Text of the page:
Sony's PS4 eyes the end of retail

It may have a fancy new controller and state-of-the-art social networking system but the PlayStation 4 could be last of its kind when it comes to discs and usher in a new wave of digital distribution.

It may have a fancy new controller and state-of-the-art social networking system, but there’s one point Sony failed to mention during its PlayStation 4 launch event… whether or not the new gaming console takes discs.

The concern may seem trivial in an era where all content can be downloaded over the internet, but it’s a rather pivotal one for Australia’s billion dollar video game retail industry – the same industry that recently reported a year-on-year 23 per cent drop in 2012 retail sales due to the rise of digital distribution.

Then again, there’s probably a raft of questions retailers have about Sony’s new console, given that the company didn’t actually show a working model of it at its launch event in New York yesterday. And many retailers probably aren’t fretting about this detail given that Sony’s chief executive officer Kazuo Hirai last year confirmed to the media that the market isn't ready for download only games.

But in unveiling its vision for the “future of gaming”, Sony appears to have shown that its retail partners may be lurking in its blind spot. The innovations revealed hints that the company may be slowly grooming its consumers for a future download-only industry.

If its earlier acquisition of cloud gaming company, Gaikai wasn’t a dead give-away, the new console will also include a play-as-you-download feature and will only let users play popular older PlayStation games through online streaming.

Given that consoles have a shelf-life of up to six years, the disc-using PlayStation 4 may be the last of its kind.

A slow but steady shift to downloads

As with music and videos, the rise of digital distribution in gaming has been a gradual process. Over the past five years Sony, Microsoft and Nintendo have all expanded the offering on their respective consoles' online stores and have tried to make downloading games more appealing to their customers.  

For example, Nintendo launched its first online store on the Wii console in 2006. It was originally intended to stock older, hard-to-attain games, like ones the company released during the 90’s.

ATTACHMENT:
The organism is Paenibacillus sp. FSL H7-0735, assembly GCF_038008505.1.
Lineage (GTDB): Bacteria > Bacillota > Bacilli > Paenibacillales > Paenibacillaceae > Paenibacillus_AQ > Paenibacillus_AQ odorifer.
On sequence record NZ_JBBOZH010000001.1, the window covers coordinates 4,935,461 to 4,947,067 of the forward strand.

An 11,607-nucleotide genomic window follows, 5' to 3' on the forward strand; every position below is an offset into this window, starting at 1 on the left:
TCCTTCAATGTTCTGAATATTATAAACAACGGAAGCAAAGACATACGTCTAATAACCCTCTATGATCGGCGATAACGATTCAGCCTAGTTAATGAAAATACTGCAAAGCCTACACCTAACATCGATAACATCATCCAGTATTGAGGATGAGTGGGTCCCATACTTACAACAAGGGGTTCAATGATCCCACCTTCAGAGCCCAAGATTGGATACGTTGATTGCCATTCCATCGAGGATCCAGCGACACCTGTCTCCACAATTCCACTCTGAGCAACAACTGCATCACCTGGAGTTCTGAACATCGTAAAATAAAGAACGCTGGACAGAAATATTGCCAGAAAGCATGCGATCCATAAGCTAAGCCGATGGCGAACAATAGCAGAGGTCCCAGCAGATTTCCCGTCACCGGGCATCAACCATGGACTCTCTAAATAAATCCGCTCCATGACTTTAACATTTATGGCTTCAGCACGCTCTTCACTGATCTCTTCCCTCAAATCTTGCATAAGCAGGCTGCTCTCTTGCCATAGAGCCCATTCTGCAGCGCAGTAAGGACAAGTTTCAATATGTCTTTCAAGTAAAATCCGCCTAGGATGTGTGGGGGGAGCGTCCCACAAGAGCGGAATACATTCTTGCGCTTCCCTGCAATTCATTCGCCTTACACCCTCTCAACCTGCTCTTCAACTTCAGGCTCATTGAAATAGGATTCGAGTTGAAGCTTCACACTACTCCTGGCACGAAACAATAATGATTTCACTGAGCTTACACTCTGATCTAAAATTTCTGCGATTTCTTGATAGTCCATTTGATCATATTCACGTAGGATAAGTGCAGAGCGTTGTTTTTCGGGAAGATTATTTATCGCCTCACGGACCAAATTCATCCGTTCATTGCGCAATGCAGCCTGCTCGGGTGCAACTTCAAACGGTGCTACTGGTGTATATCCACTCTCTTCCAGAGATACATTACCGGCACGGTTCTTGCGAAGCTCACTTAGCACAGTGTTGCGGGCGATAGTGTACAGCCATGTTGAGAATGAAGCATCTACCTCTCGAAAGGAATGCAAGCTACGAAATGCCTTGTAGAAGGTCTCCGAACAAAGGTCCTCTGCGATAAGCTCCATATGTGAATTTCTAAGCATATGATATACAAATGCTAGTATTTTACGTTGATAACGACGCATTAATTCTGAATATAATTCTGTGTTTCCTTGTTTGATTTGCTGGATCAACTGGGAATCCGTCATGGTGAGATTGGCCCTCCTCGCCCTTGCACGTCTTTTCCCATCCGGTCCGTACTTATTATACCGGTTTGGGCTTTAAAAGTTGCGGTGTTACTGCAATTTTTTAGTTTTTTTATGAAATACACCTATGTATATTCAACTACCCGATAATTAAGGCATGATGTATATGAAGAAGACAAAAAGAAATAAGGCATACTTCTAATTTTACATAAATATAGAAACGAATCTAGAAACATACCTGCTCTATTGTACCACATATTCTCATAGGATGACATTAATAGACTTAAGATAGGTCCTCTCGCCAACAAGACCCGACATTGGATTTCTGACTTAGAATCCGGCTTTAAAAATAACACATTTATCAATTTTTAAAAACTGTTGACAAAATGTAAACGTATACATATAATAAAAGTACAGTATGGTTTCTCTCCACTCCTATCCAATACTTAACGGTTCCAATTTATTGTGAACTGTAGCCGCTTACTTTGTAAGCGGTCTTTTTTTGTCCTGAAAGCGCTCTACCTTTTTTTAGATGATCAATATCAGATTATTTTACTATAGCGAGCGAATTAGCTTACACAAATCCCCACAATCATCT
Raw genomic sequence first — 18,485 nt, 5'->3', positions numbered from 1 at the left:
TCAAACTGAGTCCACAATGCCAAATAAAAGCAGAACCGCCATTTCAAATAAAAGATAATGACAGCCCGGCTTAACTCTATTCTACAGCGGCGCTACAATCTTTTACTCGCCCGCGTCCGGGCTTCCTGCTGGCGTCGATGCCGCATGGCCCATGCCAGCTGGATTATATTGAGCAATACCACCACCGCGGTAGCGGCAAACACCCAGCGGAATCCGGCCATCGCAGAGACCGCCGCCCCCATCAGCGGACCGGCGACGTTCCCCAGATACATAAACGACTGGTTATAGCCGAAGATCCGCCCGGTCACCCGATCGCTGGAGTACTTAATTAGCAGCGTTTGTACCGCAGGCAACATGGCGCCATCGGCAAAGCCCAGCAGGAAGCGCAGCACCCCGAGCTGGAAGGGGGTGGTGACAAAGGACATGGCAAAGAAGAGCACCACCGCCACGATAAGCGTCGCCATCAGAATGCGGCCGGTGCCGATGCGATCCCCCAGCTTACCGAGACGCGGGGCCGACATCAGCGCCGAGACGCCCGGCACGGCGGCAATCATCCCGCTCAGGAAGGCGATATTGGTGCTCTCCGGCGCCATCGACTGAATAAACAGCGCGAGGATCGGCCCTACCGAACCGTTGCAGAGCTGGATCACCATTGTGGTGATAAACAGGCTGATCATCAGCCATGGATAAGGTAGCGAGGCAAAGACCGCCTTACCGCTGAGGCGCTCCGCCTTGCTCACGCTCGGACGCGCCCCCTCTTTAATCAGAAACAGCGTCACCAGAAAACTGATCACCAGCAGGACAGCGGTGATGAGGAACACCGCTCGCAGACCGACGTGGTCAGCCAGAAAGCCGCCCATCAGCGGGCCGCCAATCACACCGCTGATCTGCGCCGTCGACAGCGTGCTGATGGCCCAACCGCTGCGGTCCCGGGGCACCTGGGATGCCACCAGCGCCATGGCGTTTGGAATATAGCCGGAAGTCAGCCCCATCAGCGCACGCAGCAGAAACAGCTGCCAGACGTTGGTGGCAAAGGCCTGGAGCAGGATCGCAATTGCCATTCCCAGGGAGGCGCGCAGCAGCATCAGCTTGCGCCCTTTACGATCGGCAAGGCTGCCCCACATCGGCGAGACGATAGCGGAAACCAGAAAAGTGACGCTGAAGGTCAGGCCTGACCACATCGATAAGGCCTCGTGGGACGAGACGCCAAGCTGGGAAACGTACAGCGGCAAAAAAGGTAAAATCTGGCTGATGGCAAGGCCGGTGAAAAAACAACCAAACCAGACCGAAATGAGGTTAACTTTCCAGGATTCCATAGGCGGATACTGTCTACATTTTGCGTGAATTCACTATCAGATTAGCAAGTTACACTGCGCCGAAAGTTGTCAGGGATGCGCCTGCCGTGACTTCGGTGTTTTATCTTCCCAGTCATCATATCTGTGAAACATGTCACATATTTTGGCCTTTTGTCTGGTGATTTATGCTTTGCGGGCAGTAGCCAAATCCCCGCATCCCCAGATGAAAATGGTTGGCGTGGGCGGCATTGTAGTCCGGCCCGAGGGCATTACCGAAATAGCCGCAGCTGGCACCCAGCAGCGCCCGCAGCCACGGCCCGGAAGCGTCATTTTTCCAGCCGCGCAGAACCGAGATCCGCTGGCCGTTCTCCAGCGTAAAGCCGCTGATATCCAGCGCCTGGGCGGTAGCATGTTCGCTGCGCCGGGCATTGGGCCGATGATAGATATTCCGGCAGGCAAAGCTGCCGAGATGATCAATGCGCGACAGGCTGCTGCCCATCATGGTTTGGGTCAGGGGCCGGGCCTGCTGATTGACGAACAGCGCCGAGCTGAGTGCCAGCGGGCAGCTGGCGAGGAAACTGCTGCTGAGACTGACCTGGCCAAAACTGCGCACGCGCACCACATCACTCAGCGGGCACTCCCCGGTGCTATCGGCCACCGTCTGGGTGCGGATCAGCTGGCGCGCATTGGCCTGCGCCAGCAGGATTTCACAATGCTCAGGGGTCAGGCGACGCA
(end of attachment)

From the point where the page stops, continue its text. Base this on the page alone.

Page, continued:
But as time went on Nintendo started to stock download-only games called Wii-Ware and now on the company’s latest console, the Wii-U, the virtual store stocks digital copies of all its games.

Both Microsoft and Sony have shown a similar line of progression with their respective game stores.

Despite the growth, there are a few points which have held back a shift towards a download-only industry. While internet download speeds are improving, they are still at a level where downloading a full-length feature game is an arduous process. On top of this, modern games take up gigabytes of data, and most consoles simply don’t have the storage to hold a library of them.

Perhaps the most jarring feature slowing down this trend however is the fact that on average Australian retail store charges less for games than their digital counterparts. Both the digital and retail vendors are expected to charge the recommended retail price, however more competition in the retail scene often forces prices down.

How will the industry adapt?

But this race to the bottom in retail may also see the companies who design these games opt for an online-only approach. Modern games typically take anywhere between one to two years to create, thus developers need to ensure they glean as much profit as they can from each title.

Manager of the Melbourne-based independent game retailer, Dungeon Crawl, Chris Powers says that he could see a future game developers favour digital distribution as it could offer them higher margins than retail sales.

It also may lead to a future where games are released online first, and then filtered into retail stores afterwards, Powers says. Such a move would prove damaging to retailers, as game launch events and new release titles drive foot traffic into their stores.

However, Powers says that the gaming industry is more likely to work with retailers than against them in this transition. While retail sales are gradually declining, stores still generated $1.61 billion in sales in Australia last year. An immediate transition could lose customers for the industry and see an overall decline in sales.

He says that ultimately digital distribution “won’t put retail out of the picture”, he anticipates that the dynamic of game sales will shift over the next five to 10 years.

Telsyte analyst, Sam Yip agrees on this time-frame, saying that this shift will foreshadow the tectonic changes that will affect the wider retail industry. He predicts an industry where game retail stores will simply exist as a form of marketing rather than as a major conduit for sales.

While Yip also forecasts a rise in digital distribution, he says the physical sale of games and the experience it brings along with it “will never die”.  

While the rate in which this shift is happening may be evident in what else Sony says about its new console later this year. Microsoft’s new gaming console (which is expected, but yet to be revealed) may also hint at how fast this trend is actually progressing.

Which, if you think about, would be the most burning question on all retailers' lips.

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